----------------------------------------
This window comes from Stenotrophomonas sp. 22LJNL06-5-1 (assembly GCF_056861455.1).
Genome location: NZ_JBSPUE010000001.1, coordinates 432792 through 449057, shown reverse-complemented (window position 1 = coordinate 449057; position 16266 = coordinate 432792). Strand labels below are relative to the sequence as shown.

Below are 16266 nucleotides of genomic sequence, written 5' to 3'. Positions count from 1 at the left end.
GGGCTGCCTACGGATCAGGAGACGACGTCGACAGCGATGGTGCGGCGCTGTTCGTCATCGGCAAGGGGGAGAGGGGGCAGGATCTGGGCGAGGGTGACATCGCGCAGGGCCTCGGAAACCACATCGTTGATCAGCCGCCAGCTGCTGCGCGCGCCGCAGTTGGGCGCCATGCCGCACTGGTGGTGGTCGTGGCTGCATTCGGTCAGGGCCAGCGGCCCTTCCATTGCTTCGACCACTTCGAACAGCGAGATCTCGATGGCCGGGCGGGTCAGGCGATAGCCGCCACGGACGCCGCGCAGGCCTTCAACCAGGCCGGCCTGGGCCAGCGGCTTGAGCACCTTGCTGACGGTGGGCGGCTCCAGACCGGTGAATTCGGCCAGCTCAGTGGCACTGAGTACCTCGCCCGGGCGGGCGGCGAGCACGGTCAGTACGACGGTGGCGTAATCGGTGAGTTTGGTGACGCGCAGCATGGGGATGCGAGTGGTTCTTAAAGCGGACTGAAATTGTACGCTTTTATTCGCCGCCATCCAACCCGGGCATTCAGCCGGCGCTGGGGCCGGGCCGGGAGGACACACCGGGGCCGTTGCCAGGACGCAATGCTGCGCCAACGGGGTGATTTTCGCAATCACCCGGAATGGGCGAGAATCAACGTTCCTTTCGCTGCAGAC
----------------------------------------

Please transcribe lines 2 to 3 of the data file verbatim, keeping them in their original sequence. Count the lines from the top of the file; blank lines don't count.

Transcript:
Genome location: NZ_JBSPUE010000001.1, coordinates 432792 through 449057, shown reverse-complemented (window position 1 = coordinate 449057; position 16266 = coordinate 432792). Strand labels below are relative to the sequence as shown.

Below are 16266 nucleotides of genomic sequence, written 5' to 3'. Positions count from 1 at the left end.